• Institutes like the Cognitive Genomics Project are working to identify the genetic origins of our intelligence.
  • Once genes that influence intelligence are identified, tools like gene editing and IVF could be used to make us smarter.


The gene editing technology CRISPR/Cas9 has paved a new path forward for us – from eliminating disease and fixing pests, to restoring lost abilities – the process is expected to graduate us into a new age of medicine. But it begs the question, can we make ourselves better? Can we improve our intelligence in the advent of gene engineering?

The answer might just be a resounding yes.

The Cognitive Genomics Project is focused on understanding the origin of intelligence within our own genome. It’s lead by BGI, a non-profit research group based in Shenzhen, China, that was founded in 1999. The organization is currently conducting a gene-trait association study of g, a general factor of intelligence. General intelligence is defined by three prominent categories: stability, heritability, and predictive powers. In short, the study is collecting genetic data from over 20,000 individuals who have an IQ above 150, and looking for patterns in their genes.

While this might seem relatively straightforward, it’s actually a complex and difficult task. That’s because general intelligence does not follow mendelian, single-gene genetics. Researchers cannot simply look for specific mutations in specific genes, as they do for diseases like Huntington’s Disease or Cystic Fibrosis. Rather, intelligence is more similar to traits like eye color and hair color that involve multiple genes in inheritance patterns that we are just beginning to understand.


It remains to be seen how effective gene editing can be at influencing traits like personality and intelligence in people whose brains have already been formed. One way we could avoid the gene editing process entirely is by genetically designing intelligence into our children from conception. We could utilize in vitro fertilization and carefully process the genetic information of each embryo produced for genetic preferences.

If the Cognitive Genomics Project provides significant data supporting the correlation between particular parts of the genome and intelligence, then parents can look for these genetics sequences in potential embryos and select the embryos with the desired traits. This method would increase the probability of intelligent children without having to edit particular genome sequences.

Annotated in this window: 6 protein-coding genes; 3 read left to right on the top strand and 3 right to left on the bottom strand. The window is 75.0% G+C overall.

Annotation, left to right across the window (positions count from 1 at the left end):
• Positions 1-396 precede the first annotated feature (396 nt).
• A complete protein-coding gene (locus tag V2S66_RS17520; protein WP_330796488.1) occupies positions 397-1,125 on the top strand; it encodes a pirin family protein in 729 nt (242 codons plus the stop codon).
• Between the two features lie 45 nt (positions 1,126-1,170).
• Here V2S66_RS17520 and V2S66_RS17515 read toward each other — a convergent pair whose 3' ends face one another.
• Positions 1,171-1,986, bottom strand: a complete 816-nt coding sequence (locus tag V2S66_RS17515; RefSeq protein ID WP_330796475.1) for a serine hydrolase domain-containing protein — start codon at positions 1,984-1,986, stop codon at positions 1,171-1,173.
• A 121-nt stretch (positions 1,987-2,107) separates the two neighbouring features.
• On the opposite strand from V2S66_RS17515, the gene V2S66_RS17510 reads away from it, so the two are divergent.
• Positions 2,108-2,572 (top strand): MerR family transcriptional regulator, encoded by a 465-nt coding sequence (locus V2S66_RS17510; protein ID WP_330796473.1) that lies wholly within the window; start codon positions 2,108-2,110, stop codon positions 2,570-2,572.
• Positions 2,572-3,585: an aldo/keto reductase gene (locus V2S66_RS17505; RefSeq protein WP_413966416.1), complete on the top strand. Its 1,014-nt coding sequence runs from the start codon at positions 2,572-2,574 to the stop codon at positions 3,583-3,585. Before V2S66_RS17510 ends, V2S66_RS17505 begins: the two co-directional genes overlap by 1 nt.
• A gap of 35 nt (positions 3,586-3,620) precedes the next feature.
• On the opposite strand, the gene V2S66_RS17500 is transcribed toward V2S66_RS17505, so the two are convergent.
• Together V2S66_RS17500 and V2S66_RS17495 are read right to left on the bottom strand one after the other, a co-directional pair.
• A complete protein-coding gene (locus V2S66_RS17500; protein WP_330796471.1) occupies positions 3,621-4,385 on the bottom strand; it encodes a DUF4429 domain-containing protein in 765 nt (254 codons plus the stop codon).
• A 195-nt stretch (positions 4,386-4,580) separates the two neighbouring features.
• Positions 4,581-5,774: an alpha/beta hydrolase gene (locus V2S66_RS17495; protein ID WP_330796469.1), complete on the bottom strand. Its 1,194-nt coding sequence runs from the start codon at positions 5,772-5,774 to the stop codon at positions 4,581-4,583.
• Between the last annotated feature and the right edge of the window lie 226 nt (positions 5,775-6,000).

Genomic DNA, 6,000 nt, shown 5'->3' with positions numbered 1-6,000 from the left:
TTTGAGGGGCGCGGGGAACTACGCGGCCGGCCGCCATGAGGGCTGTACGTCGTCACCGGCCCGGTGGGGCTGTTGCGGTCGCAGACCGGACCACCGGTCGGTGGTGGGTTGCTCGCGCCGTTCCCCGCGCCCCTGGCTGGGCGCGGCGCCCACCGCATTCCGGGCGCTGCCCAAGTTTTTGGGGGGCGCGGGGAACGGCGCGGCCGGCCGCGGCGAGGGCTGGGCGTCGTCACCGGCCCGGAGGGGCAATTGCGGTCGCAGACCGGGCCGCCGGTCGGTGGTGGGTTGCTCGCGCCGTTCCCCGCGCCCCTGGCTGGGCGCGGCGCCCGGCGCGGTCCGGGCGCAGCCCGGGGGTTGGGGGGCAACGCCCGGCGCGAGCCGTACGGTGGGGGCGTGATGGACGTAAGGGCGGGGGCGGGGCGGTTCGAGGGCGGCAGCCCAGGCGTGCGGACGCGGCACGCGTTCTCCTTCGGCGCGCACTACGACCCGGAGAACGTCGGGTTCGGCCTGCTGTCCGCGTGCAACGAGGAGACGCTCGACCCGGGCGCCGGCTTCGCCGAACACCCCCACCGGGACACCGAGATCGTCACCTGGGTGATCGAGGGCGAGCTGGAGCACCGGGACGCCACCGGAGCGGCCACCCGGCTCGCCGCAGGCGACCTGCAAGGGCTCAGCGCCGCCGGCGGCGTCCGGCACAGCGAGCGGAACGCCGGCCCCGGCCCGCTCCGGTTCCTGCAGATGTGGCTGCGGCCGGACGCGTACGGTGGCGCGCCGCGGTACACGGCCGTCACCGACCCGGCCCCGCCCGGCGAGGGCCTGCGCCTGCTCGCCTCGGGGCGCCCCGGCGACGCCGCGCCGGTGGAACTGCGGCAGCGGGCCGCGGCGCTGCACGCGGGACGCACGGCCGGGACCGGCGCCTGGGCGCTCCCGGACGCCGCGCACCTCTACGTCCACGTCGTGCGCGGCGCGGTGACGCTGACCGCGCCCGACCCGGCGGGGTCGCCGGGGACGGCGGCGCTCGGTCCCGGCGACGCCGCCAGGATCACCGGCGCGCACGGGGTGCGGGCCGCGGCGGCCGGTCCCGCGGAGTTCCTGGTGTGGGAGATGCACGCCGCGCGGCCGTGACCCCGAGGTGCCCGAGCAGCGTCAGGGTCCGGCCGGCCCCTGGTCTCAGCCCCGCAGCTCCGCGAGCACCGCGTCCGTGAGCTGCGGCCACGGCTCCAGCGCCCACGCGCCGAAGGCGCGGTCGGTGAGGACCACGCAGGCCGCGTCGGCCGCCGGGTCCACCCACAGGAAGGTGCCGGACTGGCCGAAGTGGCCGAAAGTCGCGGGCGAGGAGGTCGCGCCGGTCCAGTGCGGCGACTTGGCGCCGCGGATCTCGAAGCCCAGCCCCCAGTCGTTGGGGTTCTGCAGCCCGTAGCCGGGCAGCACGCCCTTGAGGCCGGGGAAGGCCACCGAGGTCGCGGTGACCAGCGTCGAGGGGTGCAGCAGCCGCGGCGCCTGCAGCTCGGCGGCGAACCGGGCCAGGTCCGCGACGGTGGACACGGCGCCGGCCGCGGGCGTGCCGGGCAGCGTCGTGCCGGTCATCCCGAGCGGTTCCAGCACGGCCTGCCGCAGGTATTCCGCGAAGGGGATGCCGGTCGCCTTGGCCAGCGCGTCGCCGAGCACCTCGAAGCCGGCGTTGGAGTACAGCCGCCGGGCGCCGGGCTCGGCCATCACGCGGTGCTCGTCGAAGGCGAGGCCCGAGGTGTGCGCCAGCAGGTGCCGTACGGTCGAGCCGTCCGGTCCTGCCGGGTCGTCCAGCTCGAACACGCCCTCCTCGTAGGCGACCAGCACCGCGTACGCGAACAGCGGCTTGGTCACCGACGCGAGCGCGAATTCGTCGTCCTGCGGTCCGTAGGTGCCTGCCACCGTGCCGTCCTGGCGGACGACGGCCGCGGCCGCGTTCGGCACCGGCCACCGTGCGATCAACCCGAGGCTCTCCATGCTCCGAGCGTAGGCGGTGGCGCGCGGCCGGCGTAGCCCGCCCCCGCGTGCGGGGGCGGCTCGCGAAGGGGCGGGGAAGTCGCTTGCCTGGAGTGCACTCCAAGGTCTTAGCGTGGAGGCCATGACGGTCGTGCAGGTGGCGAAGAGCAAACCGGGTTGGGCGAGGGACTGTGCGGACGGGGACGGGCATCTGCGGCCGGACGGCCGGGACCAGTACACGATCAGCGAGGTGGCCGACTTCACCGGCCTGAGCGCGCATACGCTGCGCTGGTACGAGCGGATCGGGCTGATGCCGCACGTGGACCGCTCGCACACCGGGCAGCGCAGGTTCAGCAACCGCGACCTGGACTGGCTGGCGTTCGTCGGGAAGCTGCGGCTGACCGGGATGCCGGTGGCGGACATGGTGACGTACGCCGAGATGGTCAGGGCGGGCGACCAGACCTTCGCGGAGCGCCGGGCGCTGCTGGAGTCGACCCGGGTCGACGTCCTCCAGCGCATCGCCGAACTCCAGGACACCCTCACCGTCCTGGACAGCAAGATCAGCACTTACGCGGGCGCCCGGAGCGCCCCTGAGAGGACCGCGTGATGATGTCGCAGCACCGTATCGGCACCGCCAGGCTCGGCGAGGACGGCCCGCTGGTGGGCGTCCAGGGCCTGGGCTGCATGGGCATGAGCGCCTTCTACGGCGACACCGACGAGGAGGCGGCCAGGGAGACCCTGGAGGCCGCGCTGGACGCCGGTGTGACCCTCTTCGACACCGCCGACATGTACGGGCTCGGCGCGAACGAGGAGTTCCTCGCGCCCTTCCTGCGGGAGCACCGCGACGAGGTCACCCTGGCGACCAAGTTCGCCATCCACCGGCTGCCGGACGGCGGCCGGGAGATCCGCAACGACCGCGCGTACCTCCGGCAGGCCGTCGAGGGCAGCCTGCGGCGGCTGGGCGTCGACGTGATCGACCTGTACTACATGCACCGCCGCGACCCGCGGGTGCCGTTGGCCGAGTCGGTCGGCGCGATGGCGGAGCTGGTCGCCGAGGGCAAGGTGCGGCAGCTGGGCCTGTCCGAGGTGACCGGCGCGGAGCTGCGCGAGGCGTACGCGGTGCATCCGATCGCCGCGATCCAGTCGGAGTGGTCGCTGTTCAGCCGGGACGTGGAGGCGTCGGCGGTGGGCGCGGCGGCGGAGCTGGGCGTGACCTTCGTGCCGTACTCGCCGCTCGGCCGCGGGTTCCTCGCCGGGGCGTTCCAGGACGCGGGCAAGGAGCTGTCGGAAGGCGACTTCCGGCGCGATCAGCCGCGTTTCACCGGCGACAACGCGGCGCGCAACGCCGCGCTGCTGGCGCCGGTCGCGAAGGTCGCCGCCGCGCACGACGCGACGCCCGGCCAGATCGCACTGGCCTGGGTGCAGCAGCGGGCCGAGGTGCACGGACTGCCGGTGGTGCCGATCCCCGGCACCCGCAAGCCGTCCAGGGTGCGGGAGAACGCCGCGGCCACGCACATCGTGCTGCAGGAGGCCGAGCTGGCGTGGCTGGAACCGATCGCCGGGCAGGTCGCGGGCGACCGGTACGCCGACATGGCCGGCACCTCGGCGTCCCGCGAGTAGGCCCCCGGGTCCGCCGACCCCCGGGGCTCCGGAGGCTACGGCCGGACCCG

While the ethics of human genetic engineering continue to be debated, we may be closer to a more intelligent humanity than ever before.

Speaking of brains, this brings us to mental augmentation. Now we’ve discussed this before, and we’ve also discussed the general difficulty in contemplating what we mean by intelligence and asugmenting it. So we’ll bypass that today. It’s easy to imagine being smarter, but also very hard to be smarter so to speak. But what we can imagine is integrating electronics and computers into the mind. Our brans are phenomenally powerful. But they are tuned towards certain tasks and not designed with many things in mind that are helpful nowadays. The ability to add or multiply 8 digit numbers is something the most primitve electronic calculator could do in an instant. It’d also be nice to enter a room and instantly know how many folks were in that room and what are their names. Not just have that data show up on your augmented vision, but to actually know it. Search functions of all your sensory recordings would be handy too. It’s a chilly day and you want your green sweater, but going back and looking through every recording of the last year trying to find when you last saw it doesnt help much. That is actually something we are very good at. Our brains can search our memories quickly, but the ability to recall things from years back with crystal clarity and to do it quick and easy, like the relevant memory, is a masive advantage. On the more extreme end of things, being able to mke our cells smarter, make it so we can truly see 50 colors, not just red green and blue cones, make it so you aren’t zooming in with your eyes to see things far away or small, but actually having visual resolution that high would require some big changes and improvements to our brains themelves, not just some chip that can see you are pictureing your green sweater, knowing you wasnt to find it, then run searches of digital recordings through your memory. These more extreme forms of augmentations are worht considering because many of us will probably live to see a lot of this come to be. Many of these things are emerging right now.


The DARPA Targeted Neuroplasticity Training (TNT) program is exploring ways to speed up skill acquisition by activating synaptic plasticity. If the program succeeds, downloadable learning that happens in a flash may be the result.


In March 2016, DARPA — the U.S. military’s “mad science” branch — announced their Targeted Neuroplasticity Training (TNT) program. The TNT program aims to explore various safe neurostimulation methods for activating synaptic plasticity, which is the brain’s ability to alter the connecting points between neurons — a requirement for learning. DARPA hopes that building up that ability by subjecting the nervous system to a kind of workout regimen will enable the brain to learn more quickly.